Johnson Babalola
March 3, 2024

Baba Ti Dagba (Daddy is Old)

A few months back, a close acquaintance shared a tale with me, one that echoed sentiments I’ve since heard from various sources.

KC, residing abroad, received distressing news: his father, BB, was gravely ill in Nigeria and admitted to one of the country’s premier private hospitals. Despite the best efforts, BB’s health declined, prompting KC to take action. He mobilized relatives, friends, and financial resources to support his mother in caring for his ailing father. Yet, despite all measures, BB’s condition continued to deteriorate. KC was perplexed; how could this be happening in a reputed medical facility? With each offer to return home to assess the situation in person, he was dissuaded with reassurances and calls for prayer.

Months elapsed, but BB’s health showed no signs of improvement. KC grew restless, torn between concern and guilt. Ultimately, he resolved to return to Nigeria, sharing his plans only with his mother and a trusted friend there.

Upon arrival, KC was taken to a hotel near the hospital by his friend, where his mother later joined him. The following day, they visited the hospital, only to find BB in the ICU with negligent nurses attending him. Despite his fury, KC confronted the situation with a measured resolve. He discovered lapses in care, vital observations overlooked, tests neglected, and records left unattended. In a culture where respect for elders prevailed, KC’s direct rebuke of the older nurses underscored his commitment to his father’s well-being.

When a nurse dismissed his concerns with “sebi baba ti dagba” (after all, daddy is old), KC’s reaction shifted from anger to reflection. He recognized the danger in a mindset that deemed a 58-year-old as “old enough to die.” It dawned on him that such perceptions might have contributed to the lax care his father received. With a resolve born of conviction, KC demanded a transfer to another hospital, lodging a formal complaint against the negligent facility.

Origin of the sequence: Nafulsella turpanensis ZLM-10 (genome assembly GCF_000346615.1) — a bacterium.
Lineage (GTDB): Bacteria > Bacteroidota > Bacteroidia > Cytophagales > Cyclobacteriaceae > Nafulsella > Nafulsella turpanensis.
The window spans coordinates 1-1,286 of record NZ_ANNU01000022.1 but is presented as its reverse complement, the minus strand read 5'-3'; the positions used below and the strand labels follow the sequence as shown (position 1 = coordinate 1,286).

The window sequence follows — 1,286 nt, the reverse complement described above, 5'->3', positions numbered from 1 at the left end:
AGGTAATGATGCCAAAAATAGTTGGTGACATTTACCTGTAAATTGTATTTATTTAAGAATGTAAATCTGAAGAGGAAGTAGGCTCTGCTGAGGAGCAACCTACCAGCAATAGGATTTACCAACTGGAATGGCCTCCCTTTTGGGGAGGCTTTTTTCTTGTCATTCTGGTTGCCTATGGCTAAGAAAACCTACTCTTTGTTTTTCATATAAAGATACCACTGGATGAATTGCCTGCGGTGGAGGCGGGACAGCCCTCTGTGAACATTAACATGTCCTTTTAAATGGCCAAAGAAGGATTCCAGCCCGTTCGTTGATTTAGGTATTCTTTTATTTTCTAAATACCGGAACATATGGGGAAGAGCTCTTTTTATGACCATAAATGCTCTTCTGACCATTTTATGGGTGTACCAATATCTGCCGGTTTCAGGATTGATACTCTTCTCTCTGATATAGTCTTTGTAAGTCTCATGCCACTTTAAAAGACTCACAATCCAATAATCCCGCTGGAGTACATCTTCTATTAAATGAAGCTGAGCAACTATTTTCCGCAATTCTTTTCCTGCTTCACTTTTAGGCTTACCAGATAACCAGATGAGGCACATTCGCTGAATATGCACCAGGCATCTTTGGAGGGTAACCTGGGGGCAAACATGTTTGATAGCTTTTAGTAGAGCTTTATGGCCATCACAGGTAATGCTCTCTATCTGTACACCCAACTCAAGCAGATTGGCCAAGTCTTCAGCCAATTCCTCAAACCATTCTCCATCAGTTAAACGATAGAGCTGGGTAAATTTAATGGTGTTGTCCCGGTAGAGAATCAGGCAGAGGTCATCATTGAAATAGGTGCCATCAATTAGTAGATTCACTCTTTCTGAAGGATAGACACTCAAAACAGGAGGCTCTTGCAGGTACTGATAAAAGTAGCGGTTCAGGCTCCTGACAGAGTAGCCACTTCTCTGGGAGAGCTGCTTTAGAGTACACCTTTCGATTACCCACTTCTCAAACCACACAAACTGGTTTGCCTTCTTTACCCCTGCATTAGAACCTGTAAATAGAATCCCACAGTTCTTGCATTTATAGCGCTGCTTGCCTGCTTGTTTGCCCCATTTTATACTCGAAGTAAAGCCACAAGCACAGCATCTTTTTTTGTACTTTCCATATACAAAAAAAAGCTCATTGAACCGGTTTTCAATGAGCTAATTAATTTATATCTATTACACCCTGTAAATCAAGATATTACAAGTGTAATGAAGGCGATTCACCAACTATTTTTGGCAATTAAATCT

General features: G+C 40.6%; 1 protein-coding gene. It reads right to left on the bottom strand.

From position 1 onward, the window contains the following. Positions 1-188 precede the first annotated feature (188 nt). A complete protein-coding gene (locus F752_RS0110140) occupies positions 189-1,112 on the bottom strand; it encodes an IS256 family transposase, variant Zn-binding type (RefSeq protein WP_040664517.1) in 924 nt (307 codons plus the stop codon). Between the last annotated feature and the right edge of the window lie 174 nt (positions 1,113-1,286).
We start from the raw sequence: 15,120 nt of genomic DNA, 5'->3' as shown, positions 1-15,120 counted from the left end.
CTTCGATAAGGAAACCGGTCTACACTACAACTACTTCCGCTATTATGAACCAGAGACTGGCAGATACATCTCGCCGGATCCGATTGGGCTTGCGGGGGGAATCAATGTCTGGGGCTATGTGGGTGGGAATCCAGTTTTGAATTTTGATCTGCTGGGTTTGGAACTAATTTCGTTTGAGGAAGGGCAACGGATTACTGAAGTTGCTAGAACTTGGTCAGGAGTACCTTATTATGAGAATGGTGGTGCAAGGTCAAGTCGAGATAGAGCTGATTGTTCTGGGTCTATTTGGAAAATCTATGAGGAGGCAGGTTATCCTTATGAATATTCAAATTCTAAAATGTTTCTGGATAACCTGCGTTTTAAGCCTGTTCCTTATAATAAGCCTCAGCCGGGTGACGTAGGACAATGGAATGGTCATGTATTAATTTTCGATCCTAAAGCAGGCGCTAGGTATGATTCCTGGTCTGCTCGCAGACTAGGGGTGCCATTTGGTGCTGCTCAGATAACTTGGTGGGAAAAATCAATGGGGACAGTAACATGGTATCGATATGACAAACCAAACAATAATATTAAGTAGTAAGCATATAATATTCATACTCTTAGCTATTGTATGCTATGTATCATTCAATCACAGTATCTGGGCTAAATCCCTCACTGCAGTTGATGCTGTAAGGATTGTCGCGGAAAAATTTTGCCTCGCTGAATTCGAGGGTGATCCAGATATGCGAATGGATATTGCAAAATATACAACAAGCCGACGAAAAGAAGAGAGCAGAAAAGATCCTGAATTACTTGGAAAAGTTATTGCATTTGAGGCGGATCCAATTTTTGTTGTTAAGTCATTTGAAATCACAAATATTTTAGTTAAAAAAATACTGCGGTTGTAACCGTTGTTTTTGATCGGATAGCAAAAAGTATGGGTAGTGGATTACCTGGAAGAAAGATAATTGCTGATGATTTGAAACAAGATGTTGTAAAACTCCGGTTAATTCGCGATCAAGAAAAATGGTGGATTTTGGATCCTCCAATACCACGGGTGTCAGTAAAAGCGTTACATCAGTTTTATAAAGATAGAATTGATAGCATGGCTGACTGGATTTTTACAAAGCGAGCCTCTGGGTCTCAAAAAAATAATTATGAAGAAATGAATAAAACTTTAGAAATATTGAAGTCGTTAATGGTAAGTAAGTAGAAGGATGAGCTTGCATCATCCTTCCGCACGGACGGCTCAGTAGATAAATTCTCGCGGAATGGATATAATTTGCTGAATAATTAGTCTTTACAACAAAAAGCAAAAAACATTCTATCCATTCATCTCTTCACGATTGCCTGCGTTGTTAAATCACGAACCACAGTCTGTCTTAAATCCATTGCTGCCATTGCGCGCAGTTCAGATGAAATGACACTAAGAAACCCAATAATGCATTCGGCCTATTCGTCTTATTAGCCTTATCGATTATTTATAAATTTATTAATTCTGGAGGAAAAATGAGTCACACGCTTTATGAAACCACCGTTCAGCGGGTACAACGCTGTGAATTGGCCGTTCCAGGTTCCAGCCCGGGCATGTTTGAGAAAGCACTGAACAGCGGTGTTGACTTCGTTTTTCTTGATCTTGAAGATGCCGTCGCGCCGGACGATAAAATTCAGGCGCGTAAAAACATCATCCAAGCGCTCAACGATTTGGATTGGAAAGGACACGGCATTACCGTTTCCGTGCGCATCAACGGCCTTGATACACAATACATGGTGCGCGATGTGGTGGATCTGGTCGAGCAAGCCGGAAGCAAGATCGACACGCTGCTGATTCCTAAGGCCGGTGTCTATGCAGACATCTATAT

He remained by his father’s side, ensuring meticulous care until BB’s full recovery. In the aftermath, BB’s prayer for KC resonated deeply: a blessing for guardians armed not only with compassion but also with knowledge, confidence, resources, and time to avert premature tragedies.

In essence, the story of “Baba Ti Dagba” underscores the importance of advocating for loved ones, challenging complacency in healthcare, and rejecting fatalistic attitudes towards aging. It teaches us that proactive engagement, coupled with a commitment to excellence in care, can turn the tide even in the face of dire circumstances.

Johnson Babalola, a Canada and Nigeria based lawyer, leadership consultant, storyteller and corporate emcee, is a public affairs analyst. Follow him for discussions on real life issues that affect us all.

You can obtain a copy of his newly released book, REJECTED on Amazon, FriesenPress, Barnes & Noble, Kobo, Google Play, Apple Books, Nook Store etc.